Three Body Systems

The human body is like a machine; busily at work, day and night, 24/7 to fulfill our demands.

The intricate mechanism has little screws and the smallest pieces of metal that seem useless, but are very much needed. Necessary apparatus like small mechanical systems work together to make the machine and get the job done. When you look at the machine from the outside, it seems like the workings are done so easy, almost effortless. Our bodies work the same way, running hard, using every little cell to make up the organ systems that work together to make us work, without even breaking a sweat. The digestive, skeletal, and integumentary systems are just a few examples of how the body uses a collection of structures and organs to complete very complicated functions that keep us alive. The digestive system is key in processing food.

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Without food and the essential nutrients we benefit from it, we would not function. Digestion is split into two parts: mechanical digestion and chemical digestion, and mechanical digestion starts in the mouth. Teeth grind and mash food, then the first step of chemical digestion starts: saliva. Saliva, or spit, is an enzyme that carries the ground-down food into the esophagus and into the stomach. Stomach acids break down the food further.

Food passes by the pancreas and liver, which shoot out certain fluids that break down the food mixture even more, now called chyme. Chyme never enters either of the organs. It travels through the small then large intestine, then into the rectum. Anything left of your meal that didn’t contain nutrients and therefore indigestible is waste and will exit the body. Another body system of the human is the skeletal system.

Without the skeletal system, our bodies would be simply flesh, and there would be no structure. Bones provide protection (e.g. soft organs in your torso are protected by your ribcage), storage (e.g. long bones like the femur store fat that can be used for energy later), movement (skeletal muscles pull on bones to make movement), and blood cell formation (blood is made in the center of the bone, called a marrow.

This explains why you swell up when you break a bone). In an average adult human, there are 206 bones and half of them in your feet and hands, also known as phalanges. When you were born, your bones were mostly spongy tissue called cartilage. Soon, it developed into real bone and collided to make long bones. Your integumentary is the organ system that forms a protective covering on the outside of your body.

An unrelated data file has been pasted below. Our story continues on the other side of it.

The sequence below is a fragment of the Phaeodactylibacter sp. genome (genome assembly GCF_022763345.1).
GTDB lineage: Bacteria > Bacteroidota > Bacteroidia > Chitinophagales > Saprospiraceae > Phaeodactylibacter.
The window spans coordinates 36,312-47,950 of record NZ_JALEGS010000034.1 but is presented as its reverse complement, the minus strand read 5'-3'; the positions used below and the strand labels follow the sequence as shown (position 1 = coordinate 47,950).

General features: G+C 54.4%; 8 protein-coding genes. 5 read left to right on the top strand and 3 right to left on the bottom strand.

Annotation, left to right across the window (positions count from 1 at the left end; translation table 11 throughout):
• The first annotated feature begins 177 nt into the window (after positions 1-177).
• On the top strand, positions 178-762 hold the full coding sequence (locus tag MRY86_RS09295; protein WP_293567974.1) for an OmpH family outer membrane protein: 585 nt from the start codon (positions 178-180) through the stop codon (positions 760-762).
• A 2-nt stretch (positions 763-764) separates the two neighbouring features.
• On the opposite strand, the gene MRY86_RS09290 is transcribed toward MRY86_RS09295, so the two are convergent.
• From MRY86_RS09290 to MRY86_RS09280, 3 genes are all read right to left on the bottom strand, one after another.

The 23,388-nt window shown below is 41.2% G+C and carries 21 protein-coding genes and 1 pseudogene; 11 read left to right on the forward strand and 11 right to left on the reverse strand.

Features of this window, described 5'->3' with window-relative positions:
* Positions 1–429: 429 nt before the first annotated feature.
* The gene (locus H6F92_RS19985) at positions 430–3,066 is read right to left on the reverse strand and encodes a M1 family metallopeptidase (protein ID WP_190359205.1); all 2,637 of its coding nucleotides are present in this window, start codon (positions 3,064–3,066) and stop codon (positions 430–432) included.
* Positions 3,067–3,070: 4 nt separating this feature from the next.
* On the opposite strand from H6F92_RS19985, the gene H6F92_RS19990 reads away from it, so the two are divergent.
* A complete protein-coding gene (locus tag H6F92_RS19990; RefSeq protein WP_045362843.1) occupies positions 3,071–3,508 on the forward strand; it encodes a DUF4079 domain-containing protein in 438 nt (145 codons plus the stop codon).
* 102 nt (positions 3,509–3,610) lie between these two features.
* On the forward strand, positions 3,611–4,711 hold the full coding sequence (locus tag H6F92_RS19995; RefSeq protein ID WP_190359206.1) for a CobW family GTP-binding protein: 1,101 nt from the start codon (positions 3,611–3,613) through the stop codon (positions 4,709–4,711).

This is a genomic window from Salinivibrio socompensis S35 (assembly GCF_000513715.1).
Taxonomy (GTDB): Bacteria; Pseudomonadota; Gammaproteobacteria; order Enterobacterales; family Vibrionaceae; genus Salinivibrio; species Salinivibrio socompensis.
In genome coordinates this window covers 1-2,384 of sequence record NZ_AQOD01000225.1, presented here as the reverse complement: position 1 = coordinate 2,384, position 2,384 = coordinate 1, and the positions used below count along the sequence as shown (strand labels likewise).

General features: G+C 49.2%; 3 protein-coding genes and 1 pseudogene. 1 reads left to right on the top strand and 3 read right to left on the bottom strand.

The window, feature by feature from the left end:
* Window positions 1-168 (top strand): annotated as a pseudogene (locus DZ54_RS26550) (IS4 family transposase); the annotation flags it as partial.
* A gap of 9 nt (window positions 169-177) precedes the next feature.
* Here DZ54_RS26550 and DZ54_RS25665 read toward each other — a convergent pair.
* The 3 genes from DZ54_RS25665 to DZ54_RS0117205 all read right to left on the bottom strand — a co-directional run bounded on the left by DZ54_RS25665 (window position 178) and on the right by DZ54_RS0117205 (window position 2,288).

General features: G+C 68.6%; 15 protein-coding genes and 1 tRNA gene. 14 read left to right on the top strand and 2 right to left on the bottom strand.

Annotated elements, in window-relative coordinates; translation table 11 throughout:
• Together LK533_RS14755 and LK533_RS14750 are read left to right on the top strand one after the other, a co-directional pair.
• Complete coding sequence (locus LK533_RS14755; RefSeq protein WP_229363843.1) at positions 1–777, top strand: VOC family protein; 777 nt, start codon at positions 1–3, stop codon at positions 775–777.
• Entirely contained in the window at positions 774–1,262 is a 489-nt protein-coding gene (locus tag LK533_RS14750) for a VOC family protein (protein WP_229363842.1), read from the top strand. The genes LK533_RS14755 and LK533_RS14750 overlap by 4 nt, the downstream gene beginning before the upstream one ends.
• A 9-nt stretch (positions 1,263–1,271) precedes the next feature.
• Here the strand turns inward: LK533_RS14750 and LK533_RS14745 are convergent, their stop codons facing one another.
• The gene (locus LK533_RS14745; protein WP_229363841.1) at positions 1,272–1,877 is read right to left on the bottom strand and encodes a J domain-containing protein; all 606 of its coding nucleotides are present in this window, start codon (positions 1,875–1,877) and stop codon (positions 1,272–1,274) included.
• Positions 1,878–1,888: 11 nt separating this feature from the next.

This included your skin, hair, and nails. Skin is your largest organ. Skin protects you by basically keeping your insides in and the outsides out! Skin also produces sweat, which keeps you cool when your surroundings are unusually hot. Sweat can also rid of waste from your body. There are two layers of skin; epidermis and dermis.

Most cells on the epidermis are already dead because hair has pushed up the dead cells. Also, by the time hair grows out of you, it too is already dead. Under the epidermis is the dermis. Here, hair starts growing and blood vessels and nerves are located here. Nails are made up of a substance called keratin, which is why your nails are hard and not soft like the rest of your skin.

The digestive, skeletal, and integumentary system work together like gears in a machine to make you work. The skeletal system protects your soft organs from your digestive system, and holds it together. The digestive system takes nutrients from your food and sends them to your body systems to keep them strong. The integumentary system protects both systems to keep everything secure. All of these systems are vital, and we can’t function without them.

This proves we are machines, working together to keep us alive, and giving us time to lead normal happy lives.